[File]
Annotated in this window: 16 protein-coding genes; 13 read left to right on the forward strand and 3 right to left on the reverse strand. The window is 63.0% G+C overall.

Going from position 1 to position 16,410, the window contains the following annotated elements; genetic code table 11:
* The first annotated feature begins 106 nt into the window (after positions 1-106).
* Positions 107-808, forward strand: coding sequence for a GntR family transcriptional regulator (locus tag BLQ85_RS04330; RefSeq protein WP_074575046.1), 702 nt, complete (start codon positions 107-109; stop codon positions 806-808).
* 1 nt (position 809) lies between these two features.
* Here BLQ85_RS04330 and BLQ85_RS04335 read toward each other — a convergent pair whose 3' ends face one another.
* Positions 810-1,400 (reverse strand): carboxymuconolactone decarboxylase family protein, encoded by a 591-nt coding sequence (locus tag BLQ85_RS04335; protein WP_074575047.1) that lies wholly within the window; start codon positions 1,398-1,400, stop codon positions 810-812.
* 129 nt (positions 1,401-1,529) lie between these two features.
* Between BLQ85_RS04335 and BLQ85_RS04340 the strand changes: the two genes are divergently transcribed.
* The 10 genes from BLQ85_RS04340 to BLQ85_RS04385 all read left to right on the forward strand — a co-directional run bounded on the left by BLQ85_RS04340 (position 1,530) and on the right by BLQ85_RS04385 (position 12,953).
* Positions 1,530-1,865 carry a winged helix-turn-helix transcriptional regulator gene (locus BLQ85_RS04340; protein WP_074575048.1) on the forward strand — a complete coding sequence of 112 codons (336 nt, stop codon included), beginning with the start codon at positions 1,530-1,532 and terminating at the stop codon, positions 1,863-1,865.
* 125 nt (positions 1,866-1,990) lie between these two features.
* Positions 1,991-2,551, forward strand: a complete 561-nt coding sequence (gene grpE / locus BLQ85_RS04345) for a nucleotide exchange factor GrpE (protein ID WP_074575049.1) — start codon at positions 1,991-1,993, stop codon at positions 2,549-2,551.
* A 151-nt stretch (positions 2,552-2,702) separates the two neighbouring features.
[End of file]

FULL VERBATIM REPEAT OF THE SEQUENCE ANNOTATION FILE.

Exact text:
Annotated in this window: 16 protein-coding genes; 13 read left to right on the forward strand and 3 right to left on the reverse strand. The window is 63.0% G+C overall.

Going from position 1 to position 16,410, the window contains the following annotated elements; genetic code table 11:
* The first annotated feature begins 106 nt into the window (after positions 1-106).
* Positions 107-808, forward strand: coding sequence for a GntR family transcriptional regulator (locus tag BLQ85_RS04330; RefSeq protein WP_074575046.1), 702 nt, complete (start codon positions 107-109; stop codon positions 806-808).
* 1 nt (position 809) lies between these two features.
* Here BLQ85_RS04330 and BLQ85_RS04335 read toward each other — a convergent pair whose 3' ends face one another.
* Positions 810-1,400 (reverse strand): carboxymuconolactone decarboxylase family protein, encoded by a 591-nt coding sequence (locus tag BLQ85_RS04335; protein WP_074575047.1) that lies wholly within the window; start codon positions 1,398-1,400, stop codon positions 810-812.
* 129 nt (positions 1,401-1,529) lie between these two features.
* Between BLQ85_RS04335 and BLQ85_RS04340 the strand changes: the two genes are divergently transcribed.
* The 10 genes from BLQ85_RS04340 to BLQ85_RS04385 all read left to right on the forward strand — a co-directional run bounded on the left by BLQ85_RS04340 (position 1,530) and on the right by BLQ85_RS04385 (position 12,953).
* Positions 1,530-1,865 carry a winged helix-turn-helix transcriptional regulator gene (locus BLQ85_RS04340; protein WP_074575048.1) on the forward strand — a complete coding sequence of 112 codons (336 nt, stop codon included), beginning with the start codon at positions 1,530-1,532 and terminating at the stop codon, positions 1,863-1,865.
* 125 nt (positions 1,866-1,990) lie between these two features.
* Positions 1,991-2,551, forward strand: a complete 561-nt coding sequence (gene grpE / locus BLQ85_RS04345) for a nucleotide exchange factor GrpE (protein ID WP_074575049.1) — start codon at positions 1,991-1,993, stop codon at positions 2,549-2,551.
* A 151-nt stretch (positions 2,552-2,702) separates the two neighbouring features.